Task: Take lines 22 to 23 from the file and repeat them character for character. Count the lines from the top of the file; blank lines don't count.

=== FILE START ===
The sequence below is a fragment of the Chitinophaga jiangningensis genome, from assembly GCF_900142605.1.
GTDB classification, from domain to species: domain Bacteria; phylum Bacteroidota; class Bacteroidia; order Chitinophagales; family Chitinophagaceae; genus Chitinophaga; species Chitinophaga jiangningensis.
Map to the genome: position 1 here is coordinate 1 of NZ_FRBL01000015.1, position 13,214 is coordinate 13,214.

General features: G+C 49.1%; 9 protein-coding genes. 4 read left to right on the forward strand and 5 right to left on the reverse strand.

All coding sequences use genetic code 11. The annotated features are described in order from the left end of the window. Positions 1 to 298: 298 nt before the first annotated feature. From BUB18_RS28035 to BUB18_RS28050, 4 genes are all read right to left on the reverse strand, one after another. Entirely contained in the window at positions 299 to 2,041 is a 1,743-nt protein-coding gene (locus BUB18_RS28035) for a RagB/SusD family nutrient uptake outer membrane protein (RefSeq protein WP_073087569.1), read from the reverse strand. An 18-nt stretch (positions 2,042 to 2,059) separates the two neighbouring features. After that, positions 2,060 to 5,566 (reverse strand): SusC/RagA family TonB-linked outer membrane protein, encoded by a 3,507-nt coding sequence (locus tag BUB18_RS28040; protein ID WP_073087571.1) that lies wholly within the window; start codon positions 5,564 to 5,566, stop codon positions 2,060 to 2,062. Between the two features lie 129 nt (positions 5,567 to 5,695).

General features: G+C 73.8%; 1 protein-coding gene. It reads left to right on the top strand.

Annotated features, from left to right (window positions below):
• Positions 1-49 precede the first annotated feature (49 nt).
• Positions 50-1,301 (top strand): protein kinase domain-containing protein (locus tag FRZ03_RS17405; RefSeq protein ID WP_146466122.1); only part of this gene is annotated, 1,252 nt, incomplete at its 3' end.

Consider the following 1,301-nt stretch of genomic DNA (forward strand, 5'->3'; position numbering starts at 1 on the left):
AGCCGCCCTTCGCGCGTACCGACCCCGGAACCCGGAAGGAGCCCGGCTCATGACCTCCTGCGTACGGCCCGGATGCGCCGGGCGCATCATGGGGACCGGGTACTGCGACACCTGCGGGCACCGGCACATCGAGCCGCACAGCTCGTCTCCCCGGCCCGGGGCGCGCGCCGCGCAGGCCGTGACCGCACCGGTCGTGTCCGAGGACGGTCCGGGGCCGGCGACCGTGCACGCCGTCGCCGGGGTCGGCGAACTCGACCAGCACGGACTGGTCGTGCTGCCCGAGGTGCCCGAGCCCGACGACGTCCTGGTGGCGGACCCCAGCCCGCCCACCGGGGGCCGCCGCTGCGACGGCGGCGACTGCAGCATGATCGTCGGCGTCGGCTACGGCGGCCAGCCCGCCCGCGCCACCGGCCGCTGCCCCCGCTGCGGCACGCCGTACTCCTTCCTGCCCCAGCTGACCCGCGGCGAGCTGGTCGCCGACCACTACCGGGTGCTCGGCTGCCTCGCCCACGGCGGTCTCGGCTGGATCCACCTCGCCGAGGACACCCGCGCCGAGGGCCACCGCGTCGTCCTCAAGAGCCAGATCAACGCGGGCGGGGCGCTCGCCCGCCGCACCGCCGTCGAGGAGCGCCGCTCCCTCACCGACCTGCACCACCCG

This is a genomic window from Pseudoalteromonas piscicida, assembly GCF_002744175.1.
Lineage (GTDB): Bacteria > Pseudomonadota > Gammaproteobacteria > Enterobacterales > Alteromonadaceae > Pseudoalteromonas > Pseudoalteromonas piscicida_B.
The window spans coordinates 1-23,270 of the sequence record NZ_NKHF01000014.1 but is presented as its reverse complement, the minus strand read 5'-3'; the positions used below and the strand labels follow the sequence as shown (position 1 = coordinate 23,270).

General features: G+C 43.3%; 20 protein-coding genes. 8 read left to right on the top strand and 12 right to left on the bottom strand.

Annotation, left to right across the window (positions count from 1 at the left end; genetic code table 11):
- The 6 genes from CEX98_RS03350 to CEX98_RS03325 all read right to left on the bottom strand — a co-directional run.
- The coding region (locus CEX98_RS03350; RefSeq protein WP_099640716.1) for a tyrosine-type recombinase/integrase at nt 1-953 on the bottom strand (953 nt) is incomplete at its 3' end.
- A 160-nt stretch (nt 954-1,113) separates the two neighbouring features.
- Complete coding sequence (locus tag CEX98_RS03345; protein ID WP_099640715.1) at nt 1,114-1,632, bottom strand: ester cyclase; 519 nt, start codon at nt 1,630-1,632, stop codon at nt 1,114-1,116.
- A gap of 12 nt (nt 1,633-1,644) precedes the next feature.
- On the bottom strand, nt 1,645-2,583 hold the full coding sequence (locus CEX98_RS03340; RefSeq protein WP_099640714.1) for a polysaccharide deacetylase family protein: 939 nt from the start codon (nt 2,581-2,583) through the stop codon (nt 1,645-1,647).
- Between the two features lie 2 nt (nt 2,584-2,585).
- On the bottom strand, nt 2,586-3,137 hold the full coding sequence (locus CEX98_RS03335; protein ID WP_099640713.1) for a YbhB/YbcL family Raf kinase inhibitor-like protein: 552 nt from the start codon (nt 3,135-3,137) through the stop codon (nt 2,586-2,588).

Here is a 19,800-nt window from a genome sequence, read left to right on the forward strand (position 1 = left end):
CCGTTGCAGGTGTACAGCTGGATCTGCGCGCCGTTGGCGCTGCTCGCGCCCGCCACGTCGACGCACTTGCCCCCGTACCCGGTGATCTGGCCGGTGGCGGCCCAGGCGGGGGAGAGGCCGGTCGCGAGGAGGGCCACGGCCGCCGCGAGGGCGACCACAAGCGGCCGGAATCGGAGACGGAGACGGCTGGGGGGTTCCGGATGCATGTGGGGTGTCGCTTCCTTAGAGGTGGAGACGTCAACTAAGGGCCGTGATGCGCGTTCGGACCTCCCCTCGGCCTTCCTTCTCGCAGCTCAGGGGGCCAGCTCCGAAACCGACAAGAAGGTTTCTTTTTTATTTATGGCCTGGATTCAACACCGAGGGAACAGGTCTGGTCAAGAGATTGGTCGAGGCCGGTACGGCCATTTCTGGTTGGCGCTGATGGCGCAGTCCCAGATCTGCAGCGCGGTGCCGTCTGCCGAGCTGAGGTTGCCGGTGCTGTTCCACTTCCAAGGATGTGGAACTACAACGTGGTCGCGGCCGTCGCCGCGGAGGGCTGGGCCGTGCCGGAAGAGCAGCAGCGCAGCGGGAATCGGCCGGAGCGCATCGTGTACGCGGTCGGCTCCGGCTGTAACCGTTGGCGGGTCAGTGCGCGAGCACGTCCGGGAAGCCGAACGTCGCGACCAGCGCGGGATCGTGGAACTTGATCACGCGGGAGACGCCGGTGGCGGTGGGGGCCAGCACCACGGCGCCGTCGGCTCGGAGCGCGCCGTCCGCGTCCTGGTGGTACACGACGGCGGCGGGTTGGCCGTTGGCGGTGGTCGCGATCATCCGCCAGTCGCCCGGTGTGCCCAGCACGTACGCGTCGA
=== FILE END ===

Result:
- On the bottom strand, nt 1,645-2,583 hold the full coding sequence (locus CEX98_RS03340; RefSeq protein WP_099640714.1) for a polysaccharide deacetylase family protein: 939 nt from the start codon (nt 2,581-2,583) through the stop codon (nt 1,645-1,647).
- Between the two features lie 2 nt (nt 2,584-2,585).